Electric shock therapy may help treat food cravings, finds study

Electric shock therapy may help treat food cravings, finds study

Researchers from the Stanford University have developed a new treatment that will help people control their food cravings. The study, published recently in the journal Proceedings of the National Academy of Sciences, was conducted on both mice and humans to find out how electricity can change the brain’s area responsible for controlling impulsive behavior.

The new treatment involves electric current being sent through the brain of a patient to control the impulse to eat at the source. The reward system of the brain, which induces pleasure from actions like sleep, food and sex, is targeted by the current. The current helps this particular area of the brain avert impulses for pleasurable behavior.

Casey Halpern, lead author of the study, said that they had an application with the National Institutes of Health (NIH) to conduct this test in obese patients, who exhibited a binge-like behavior. According to the researchers, the treatment is solely designed for those patients who have been severely affected by obesity and not for someone looking to shed a few inches or for those who are looking for solutions to be able to resist a plate of fries.

How effective is the treatment

When a test was conducted on mice in 2013, Halpern and his co-researchers observed that this particular type of stimulation was successful in reducing the binge eating behavior by nearly 50 percent. As part of the study, the mice had first been induced with binge eating. They were fed big portions of food that were high on fat and were monitored to note their behavior during pleasurable activities, which did not involve eating. This was important as the researchers had to make sure that the aversion to food did not carry to disliking of other activities.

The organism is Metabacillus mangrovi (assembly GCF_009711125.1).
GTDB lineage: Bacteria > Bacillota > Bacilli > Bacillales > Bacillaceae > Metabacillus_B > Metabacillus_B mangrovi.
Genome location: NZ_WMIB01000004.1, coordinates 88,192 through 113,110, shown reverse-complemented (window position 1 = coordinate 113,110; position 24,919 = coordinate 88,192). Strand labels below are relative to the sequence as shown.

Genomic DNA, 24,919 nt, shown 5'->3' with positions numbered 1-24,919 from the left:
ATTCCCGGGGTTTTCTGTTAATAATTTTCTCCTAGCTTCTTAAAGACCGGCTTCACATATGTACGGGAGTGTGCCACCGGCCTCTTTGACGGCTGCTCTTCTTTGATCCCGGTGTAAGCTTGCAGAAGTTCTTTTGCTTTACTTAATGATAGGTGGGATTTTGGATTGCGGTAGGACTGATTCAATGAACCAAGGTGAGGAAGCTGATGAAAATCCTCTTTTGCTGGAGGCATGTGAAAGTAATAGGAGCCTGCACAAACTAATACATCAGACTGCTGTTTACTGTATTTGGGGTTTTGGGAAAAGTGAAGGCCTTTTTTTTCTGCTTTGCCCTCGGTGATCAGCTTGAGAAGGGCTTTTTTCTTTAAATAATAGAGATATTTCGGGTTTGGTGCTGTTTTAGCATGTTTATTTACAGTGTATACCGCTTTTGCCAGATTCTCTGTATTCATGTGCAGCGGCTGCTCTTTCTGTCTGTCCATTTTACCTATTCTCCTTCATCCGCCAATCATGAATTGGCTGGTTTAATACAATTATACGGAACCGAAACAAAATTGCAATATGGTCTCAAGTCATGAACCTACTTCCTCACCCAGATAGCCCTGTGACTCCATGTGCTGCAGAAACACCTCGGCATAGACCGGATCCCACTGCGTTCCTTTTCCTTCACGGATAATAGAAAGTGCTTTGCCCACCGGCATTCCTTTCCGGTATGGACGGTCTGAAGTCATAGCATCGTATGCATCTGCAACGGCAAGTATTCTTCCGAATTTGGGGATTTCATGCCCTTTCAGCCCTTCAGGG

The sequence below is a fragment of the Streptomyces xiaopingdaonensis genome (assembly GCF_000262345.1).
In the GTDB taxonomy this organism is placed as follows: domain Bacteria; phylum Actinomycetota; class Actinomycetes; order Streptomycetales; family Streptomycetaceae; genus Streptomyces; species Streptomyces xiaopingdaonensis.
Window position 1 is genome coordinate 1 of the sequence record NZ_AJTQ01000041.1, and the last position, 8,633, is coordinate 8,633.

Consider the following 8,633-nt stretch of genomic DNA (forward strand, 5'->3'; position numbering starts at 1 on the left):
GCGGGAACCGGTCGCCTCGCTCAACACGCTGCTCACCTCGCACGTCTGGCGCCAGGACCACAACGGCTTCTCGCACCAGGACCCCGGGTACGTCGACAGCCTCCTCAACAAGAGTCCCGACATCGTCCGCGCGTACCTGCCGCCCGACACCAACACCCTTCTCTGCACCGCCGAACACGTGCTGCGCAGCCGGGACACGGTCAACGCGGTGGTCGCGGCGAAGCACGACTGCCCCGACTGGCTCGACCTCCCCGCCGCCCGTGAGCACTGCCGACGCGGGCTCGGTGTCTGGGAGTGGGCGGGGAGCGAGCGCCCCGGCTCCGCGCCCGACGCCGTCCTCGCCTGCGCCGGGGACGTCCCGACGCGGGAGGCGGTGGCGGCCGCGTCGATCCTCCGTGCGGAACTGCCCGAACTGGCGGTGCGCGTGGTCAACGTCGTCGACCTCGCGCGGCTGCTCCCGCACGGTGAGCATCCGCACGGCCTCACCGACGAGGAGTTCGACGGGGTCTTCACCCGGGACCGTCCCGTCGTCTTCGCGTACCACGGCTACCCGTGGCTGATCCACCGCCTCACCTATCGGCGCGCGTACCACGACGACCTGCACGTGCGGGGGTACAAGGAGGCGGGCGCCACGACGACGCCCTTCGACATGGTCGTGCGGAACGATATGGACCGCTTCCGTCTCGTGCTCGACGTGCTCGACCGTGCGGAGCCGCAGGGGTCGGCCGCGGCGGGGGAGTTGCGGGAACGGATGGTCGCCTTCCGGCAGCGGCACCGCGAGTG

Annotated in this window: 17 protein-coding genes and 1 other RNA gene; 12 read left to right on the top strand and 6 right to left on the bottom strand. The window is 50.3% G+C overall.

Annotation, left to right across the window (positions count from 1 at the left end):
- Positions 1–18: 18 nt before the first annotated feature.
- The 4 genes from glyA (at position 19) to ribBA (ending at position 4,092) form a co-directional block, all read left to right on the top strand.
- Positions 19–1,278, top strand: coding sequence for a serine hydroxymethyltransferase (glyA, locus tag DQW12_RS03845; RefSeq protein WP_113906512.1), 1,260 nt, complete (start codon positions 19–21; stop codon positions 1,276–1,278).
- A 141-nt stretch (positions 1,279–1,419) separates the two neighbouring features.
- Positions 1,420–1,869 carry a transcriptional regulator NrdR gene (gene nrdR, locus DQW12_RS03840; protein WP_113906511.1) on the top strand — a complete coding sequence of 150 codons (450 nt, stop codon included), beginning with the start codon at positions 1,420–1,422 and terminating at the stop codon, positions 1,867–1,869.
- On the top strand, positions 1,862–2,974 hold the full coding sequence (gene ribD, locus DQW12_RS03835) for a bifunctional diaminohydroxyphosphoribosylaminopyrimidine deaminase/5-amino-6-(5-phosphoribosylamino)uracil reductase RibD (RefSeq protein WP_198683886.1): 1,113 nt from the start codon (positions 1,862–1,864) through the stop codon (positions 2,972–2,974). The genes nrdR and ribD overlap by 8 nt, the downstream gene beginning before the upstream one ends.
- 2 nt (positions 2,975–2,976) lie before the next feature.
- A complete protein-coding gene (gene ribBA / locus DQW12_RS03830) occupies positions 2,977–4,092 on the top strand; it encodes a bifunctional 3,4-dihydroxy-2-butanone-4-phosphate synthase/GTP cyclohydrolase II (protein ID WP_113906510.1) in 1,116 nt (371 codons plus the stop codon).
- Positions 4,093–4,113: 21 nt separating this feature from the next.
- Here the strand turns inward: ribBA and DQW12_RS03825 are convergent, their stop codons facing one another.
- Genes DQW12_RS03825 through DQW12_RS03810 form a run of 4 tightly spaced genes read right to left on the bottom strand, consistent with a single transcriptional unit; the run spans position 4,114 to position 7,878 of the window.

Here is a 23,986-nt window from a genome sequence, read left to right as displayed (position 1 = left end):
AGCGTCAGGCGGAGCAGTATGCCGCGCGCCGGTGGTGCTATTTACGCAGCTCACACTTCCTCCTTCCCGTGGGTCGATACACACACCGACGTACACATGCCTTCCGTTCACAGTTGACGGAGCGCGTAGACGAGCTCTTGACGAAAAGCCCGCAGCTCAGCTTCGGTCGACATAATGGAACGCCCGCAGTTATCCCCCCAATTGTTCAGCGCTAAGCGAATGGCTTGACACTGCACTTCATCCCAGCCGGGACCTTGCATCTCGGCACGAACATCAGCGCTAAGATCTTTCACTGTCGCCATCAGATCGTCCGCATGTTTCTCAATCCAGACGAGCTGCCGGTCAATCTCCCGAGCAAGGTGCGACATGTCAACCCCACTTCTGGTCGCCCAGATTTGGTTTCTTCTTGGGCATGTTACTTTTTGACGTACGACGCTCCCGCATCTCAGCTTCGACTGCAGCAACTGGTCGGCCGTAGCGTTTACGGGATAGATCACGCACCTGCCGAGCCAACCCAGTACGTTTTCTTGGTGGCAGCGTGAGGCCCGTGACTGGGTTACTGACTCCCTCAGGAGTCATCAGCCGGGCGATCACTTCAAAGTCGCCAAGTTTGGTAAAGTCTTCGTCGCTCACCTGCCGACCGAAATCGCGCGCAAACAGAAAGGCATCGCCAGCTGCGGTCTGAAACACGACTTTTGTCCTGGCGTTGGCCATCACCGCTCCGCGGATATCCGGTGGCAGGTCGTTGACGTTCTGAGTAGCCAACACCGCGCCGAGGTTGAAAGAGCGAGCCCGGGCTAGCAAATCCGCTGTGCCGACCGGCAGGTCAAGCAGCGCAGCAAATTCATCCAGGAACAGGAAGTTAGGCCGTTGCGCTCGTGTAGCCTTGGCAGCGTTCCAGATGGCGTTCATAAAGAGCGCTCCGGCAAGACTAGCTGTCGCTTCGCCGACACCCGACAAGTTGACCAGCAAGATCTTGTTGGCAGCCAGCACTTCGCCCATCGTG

The brains of the mice were monitored and particular patterns of activity, which occurred in anticipation of a reward, were identified. This was somewhat that moment when the craving for food would get translated into the action of eating. The research was conducted on the human brain as well with the same results, which suggested that impulsiveness in humans could also be curbed. Next on the list is to investigate the effectiveness of the technique on the cravings for food in humans.

Seeking treatment for eating disorders

An eating disorder is a serious mental condition that affects a person’s eating behaviors. Obsessions with food or body shape can also signal an eating disorder. The common eating disorders are anorexia nervosa, bulimia nervosa and binge-eating disorder. According to the National Association of Anorexia Nervosa and Associated Disorders (ANAD), nearly 30 million people in the United States suffer from an eating disorder. Also, at least an individual dies every 62 minutes due to an eating disorder in the country.

Among mental illnesses, eating disorders claim the maximum number of lives. A willful suppression of emotions can lead to a mental condition like depression, anxiety and eating disorder. However, the good thing is that a mental disorder can be treated with timely medical interventions.

If you know someone who is in need of help to cope with a mental illness, contact the Colorado Mental Health Helpline for reliable information on the mental health treatment centers in Colorado. Call at our 24/7 helpline number 866-899-5063 to know about the best mental health rehab in Colorado. You can also chat with one of our representatives to get mental health help online. Remember that mental disorders can have life-threatening consequences if not treated in time.